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Comparison and Combination of Forward and Reverse ModeΒΆ

We show here how the forward and the reverse mode of AD are used and show that they produce the same result. It is also shown how the forward and the reverse mode can be combined to compute the Hessian of a function

We consider the function $$f:\mathbb R^N \times \mathbb R^N\rightarrow \mathbb R$$ defined by

$x,y \mapsto z = x^T y + (x \circ y - x)^T (x-y)$

We want to compute the Hessian of that function. The following code shows how this can be accomplished by a combined forward/reverse computation.

import numpy
from algopy import CGraph, Function, UTPM, dot, qr, eigh, inv, zeros

def f(x,y):
return dot(x.T, y) +  dot((x*y-x).T, (x-y))

# create an UTPM instance
D,N,M = 2,3,2
P = 2*N

x = UTPM(numpy.zeros((D,P,2*N,1)))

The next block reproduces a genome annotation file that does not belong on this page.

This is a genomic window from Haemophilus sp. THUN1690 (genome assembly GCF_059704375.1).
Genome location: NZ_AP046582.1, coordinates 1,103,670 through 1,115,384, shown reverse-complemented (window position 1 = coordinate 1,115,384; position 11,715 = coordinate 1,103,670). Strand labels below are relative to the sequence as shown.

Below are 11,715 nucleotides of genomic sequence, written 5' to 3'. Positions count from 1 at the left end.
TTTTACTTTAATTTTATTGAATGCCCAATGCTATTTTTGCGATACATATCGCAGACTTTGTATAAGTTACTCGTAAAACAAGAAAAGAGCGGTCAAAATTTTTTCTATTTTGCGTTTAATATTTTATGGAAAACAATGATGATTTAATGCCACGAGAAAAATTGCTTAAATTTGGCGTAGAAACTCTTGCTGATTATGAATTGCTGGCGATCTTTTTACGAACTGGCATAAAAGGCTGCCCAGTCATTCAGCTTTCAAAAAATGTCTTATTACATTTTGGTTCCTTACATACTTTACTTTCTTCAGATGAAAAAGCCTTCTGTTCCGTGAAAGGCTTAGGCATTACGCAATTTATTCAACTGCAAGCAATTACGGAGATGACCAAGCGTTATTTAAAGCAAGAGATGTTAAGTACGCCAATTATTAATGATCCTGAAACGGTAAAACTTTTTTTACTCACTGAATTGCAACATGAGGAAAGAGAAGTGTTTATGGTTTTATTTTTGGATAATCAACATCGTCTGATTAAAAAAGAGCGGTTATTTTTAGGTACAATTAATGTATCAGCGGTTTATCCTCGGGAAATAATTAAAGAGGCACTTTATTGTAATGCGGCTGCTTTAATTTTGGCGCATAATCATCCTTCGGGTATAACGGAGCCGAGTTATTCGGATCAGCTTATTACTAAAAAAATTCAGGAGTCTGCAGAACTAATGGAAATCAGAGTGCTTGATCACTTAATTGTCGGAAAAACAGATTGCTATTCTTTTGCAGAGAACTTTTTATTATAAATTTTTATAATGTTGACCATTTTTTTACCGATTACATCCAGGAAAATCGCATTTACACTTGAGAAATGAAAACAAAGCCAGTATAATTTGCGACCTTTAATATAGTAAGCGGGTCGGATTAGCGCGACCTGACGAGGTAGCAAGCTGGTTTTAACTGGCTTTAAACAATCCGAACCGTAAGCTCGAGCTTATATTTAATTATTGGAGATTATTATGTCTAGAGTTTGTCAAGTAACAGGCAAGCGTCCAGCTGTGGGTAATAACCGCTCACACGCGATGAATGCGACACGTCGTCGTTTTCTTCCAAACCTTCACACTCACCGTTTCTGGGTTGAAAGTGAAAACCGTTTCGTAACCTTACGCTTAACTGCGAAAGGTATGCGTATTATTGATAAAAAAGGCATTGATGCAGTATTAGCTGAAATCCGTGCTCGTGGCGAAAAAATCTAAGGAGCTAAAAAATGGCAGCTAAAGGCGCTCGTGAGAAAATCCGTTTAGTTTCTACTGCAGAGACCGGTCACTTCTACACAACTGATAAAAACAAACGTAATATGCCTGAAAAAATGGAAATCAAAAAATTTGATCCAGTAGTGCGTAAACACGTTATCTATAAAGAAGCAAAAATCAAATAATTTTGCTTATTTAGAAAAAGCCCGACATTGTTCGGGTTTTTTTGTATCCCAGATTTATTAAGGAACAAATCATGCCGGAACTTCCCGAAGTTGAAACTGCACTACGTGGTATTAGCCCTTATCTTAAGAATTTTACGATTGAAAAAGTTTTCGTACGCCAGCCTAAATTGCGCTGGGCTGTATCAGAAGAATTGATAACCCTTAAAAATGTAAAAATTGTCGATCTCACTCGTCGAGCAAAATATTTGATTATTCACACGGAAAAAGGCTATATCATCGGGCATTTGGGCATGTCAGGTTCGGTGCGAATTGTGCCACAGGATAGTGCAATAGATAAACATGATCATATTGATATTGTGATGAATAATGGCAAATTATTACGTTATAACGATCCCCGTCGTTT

x.data[0,:] = numpy.random.rand(2*N,1)
x.data[1,:,:,0] = numpy.eye(P)
y = x[N:]
x = x[:N]

# wrap the UTPM instance in a Function instance to trace all operations
# that have x as an argument
# create a CGraph instance that to store the computational trace
cg = CGraph().trace_on()
x = Function(x)
y = Function(y)
z = f(x,y)
cg.trace_off()

# define dependent and independent variables in the computational procedure
cg.independentFunctionList = [x,y]
cg.dependentFunctionList = [z]

# Since the UTPM instrance is wrapped in a Function instance we have to access it
# by y.x. That means the Jacobian is

# Now we want to compute the same Jacobian in the reverse mode of AD
# before we do that we have a look what the computational graph looks like:
# print 'Computational graph is', cg

# the reverse mode is called by cg.pullback([ybar])
# it is a little hard to explain what's going on here. Suffice to say that we
# now compute one row of the Jacobian instead of one column as in the forward mode

zbar = z.x.zeros_like()

# compute gradient in the reverse mode
zbar.data[0,:,0,0] = 1
cg.pullback([zbar])